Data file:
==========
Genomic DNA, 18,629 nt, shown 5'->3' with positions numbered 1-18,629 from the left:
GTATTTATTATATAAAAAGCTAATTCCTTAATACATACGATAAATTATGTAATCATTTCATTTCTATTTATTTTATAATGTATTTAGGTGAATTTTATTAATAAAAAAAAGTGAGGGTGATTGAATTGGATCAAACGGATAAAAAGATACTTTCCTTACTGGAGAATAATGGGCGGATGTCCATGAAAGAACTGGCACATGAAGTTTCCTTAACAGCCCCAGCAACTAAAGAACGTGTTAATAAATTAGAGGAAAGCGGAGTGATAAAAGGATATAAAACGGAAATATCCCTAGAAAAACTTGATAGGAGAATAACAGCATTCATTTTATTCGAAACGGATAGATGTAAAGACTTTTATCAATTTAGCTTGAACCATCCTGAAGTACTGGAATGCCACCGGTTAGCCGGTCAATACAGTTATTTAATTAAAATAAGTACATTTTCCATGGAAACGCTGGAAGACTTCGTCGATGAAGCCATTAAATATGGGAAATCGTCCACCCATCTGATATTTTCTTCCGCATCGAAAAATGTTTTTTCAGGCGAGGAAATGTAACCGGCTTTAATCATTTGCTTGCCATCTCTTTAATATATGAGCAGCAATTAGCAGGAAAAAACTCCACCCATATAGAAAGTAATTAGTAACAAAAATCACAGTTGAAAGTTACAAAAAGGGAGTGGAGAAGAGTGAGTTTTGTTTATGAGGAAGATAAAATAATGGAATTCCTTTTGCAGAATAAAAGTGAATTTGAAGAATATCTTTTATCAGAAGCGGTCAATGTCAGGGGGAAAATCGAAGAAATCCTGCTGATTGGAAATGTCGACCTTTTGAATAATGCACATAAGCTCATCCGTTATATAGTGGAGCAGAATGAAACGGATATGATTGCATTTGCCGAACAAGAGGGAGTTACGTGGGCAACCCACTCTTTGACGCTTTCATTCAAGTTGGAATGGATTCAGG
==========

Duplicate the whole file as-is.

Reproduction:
Genomic DNA, 18,629 nt, shown 5'->3' with positions numbered 1-18,629 from the left:
GTATTTATTATATAAAAAGCTAATTCCTTAATACATACGATAAATTATGTAATCATTTCATTTCTATTTATTTTATAATGTATTTAGGTGAATTTTATTAATAAAAAAAAGTGAGGGTGATTGAATTGGATCAAACGGATAAAAAGATACTTTCCTTACTGGAGAATAATGGGCGGATGTCCATGAAAGAACTGGCACATGAAGTTTCCTTAACAGCCCCAGCAACTAAAGAACGTGTTAATAAATTAGAGGAAAGCGGAGTGATAAAAGGATATAAAACGGAAATATCCCTAGAAAAACTTGATAGGAGAATAACAGCATTCATTTTATTCGAAACGGATAGATGTAAAGACTTTTATCAATTTAGCTTGAACCATCCTGAAGTACTGGAATGCCACCGGTTAGCCGGTCAATACAGTTATTTAATTAAAATAAGTACATTTTCCATGGAAACGCTGGAAGACTTCGTCGATGAAGCCATTAAATATGGGAAATCGTCCACCCATCTGATATTTTCTTCCGCATCGAAAAATGTTTTTTCAGGCGAGGAAATGTAACCGGCTTTAATCATTTGCTTGCCATCTCTTTAATATATGAGCAGCAATTAGCAGGAAAAAACTCCACCCATATAGAAAGTAATTAGTAACAAAAATCACAGTTGAAAGTTACAAAAAGGGAGTGGAGAAGAGTGAGTTTTGTTTATGAGGAAGATAAAATAATGGAATTCCTTTTGCAGAATAAAAGTGAATTTGAAGAATATCTTTTATCAGAAGCGGTCAATGTCAGGGGGAAAATCGAAGAAATCCTGCTGATTGGAAATGTCGACCTTTTGAATAATGCACATAAGCTCATCCGTTATATAGTGGAGCAGAATGAAACGGATATGATTGCATTTGCCGAACAAGAGGGAGTTACGTGGGCAACCCACTCTTTGACGCTTTCATTCAAGTTGGAATGGATTCAGG